The hockey world has taken a big hit with the loss of Canadiens great Jean Beliveau and former Canucks alumnus, coach, gm, cheerleader, etc. Pat Quinn, not to mention the decline in health of Mr. Hockey, Gordie Howe.
A list of what these men accomplished on the ice alone would be enough to warrant the outpouring of emotion and tributes from fans, teammates, politicians and pretty much everyone else on the planet, or at least the northern hemisphere.
But there’s so much more to it than that.
Beliveau’s stats speak for themselves – 10 Stanley Cups, the longest serving captain in the rich tradition that is the Habs, two scoring championships, one playoff MVP and one league MVP title……
But what people talk about is the respect he commanded on and off the ice and the way he treated people, you know by the old rule of treating people how you want to be treated.
He, apparently, was asked twice to be governor-general of this great country of ours, and declined, graciously of course, as he was also a noted family man.
And Quinn too. Although he fell achingly short of a couple of Stanley Cups, heavy sigh, he helped guide Canada to gold at the Olympics and World Juniors, among numerous other accomplishments behind the bench and on the ice.
Again though, like No. 4 in Montreal, it’s the way he commanded respect and treated people off the ice that people can’t stop talking about.
As far as No. 9 in Detroit, a man who shares a birthday with yours truly and whom I’ve idolized for decades for his hockey prowess and status as a human being off the ice, I’ll save some of those thoughts for later, hopefully much later.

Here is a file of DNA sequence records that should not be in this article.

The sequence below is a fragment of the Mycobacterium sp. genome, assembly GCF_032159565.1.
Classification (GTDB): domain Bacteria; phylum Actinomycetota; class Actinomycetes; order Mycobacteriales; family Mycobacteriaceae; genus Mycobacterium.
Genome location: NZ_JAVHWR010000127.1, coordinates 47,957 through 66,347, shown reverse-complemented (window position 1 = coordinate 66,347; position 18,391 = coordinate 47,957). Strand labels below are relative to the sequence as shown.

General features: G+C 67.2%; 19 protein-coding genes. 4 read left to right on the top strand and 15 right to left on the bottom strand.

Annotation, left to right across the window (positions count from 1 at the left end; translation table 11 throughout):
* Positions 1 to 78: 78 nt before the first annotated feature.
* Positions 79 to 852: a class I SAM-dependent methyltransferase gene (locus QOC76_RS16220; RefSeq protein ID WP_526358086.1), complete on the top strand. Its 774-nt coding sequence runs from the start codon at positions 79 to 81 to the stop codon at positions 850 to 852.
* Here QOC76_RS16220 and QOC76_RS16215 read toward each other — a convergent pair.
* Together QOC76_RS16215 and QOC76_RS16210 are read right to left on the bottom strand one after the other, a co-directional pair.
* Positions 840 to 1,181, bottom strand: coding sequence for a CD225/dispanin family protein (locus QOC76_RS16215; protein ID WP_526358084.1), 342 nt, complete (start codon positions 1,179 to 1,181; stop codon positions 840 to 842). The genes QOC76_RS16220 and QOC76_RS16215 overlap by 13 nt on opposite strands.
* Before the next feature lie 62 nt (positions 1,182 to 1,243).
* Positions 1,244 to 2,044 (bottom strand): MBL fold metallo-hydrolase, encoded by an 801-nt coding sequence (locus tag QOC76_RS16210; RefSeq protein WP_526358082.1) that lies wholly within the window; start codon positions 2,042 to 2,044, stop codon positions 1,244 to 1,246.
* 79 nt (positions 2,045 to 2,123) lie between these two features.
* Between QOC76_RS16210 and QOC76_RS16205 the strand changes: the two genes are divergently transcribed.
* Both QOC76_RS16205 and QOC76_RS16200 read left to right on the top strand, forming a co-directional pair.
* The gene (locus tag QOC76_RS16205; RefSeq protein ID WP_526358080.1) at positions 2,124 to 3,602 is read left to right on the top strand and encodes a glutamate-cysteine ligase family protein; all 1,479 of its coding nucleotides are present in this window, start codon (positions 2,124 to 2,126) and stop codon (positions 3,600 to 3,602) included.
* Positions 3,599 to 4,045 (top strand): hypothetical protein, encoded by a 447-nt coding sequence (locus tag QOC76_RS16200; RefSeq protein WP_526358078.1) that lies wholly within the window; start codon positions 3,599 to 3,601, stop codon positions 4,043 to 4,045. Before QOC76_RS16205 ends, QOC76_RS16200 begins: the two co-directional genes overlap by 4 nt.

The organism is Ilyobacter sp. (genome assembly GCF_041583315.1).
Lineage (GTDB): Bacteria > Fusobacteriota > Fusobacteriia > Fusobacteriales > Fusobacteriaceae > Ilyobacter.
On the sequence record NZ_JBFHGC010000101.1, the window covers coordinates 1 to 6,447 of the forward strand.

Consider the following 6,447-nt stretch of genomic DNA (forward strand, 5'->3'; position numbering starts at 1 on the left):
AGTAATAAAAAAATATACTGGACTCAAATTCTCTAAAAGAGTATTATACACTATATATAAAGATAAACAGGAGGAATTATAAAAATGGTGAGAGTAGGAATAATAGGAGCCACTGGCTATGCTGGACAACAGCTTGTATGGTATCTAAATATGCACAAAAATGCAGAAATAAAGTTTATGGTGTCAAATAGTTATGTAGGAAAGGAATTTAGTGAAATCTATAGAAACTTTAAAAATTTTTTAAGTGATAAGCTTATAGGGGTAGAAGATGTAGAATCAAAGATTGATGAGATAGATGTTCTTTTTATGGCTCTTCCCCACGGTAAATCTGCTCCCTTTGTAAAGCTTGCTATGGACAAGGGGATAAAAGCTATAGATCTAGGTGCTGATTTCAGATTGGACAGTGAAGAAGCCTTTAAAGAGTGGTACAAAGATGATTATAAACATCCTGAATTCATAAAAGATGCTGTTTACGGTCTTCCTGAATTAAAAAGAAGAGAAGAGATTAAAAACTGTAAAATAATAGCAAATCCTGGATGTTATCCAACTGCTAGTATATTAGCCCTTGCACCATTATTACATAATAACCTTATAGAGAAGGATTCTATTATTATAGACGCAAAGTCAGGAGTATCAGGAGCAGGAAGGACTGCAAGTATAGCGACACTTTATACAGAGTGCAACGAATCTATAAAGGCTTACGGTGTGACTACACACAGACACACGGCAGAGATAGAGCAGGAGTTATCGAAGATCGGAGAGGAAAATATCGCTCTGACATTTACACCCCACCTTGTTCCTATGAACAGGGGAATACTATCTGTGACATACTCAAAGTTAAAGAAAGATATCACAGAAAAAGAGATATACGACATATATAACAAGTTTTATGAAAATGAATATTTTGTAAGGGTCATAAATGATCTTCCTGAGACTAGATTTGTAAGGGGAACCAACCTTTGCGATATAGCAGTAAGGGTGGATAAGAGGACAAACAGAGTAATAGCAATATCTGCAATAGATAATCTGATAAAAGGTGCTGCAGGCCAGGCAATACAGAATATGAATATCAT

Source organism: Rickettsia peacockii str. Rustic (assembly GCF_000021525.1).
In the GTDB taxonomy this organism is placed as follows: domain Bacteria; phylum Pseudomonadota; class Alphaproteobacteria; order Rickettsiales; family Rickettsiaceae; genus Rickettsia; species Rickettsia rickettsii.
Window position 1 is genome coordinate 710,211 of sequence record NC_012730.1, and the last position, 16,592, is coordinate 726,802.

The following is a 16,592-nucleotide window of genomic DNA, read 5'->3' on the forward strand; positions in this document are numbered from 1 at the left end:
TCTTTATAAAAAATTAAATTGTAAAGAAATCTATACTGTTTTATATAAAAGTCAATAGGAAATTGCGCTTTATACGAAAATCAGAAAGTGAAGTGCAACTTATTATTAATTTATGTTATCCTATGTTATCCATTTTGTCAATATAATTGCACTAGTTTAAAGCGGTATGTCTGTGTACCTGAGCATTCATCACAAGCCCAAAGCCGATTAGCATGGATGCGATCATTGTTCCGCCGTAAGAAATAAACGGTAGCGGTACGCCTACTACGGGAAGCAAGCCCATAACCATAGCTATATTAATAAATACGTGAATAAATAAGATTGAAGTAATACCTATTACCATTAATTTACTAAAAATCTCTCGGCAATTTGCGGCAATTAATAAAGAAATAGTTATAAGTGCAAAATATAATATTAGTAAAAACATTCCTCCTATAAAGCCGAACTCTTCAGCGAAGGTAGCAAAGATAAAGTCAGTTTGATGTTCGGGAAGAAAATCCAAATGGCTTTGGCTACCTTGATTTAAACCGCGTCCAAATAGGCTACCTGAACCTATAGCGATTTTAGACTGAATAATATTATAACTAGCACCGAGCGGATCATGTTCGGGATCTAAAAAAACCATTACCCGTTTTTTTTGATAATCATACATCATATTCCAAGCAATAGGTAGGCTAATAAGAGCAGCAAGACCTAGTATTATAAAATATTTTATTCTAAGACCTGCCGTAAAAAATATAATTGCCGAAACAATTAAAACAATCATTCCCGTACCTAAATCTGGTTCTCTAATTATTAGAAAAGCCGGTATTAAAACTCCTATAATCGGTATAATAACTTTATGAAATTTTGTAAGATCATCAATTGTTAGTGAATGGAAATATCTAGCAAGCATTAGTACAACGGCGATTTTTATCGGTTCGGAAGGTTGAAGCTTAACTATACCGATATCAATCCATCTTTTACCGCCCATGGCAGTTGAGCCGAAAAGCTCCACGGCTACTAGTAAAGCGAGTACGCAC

However, I think part of the emotional outpouring connected with Beliveau and Quinn is it speaks to a time when it was important not only to be a great leader and excel at hockey, but to do it with class and respect for the game and the people who love it.
These men embody that sentiment and deserve the accolades that go along with achieving all they’ve accomplished through grit and determination, while seemingly still being nice guys, well, maybe not always on the ice, but they also knew the difference between what’s acceptable behaviour during a game and what’s acceptable off the playing field.
Today’s superstar athletes? Maybe not so much.
Too, too often the headlines are about athletes behaving badly, or even criminally, or even just displaying a lack of respect for the game or the fans and kids who look up to them.
Now, to be fair, we’re not talking about a level playing field here, so to speak. The men I’m writing about today didn’t earn outrageous salaries or have to play under the media frenzy and social media mayhem of today that magnifies every misstep exponentially.
And there are plenty of classy athletes out there still today that are also good, decent people that we will one day write glowingly about.
Plus no one is saying that Beliveau and Quinn were perfect by any means, not to mention they played at a time when the game was more violent when compared with today’s standards, which, thanks to modern technology, dissects and debates every hit for intent, malice, afterthought and suspensionability.
However, what we are left with is the legacy of men who reached the pinnacle of success in our national sport and did it with class and dignity and they deserve our admiration.
And may their story inspire all of us to do our best in our chosen fields and personal lives, all the while doing it with a touch of grace and style and respect for our fellow human beings.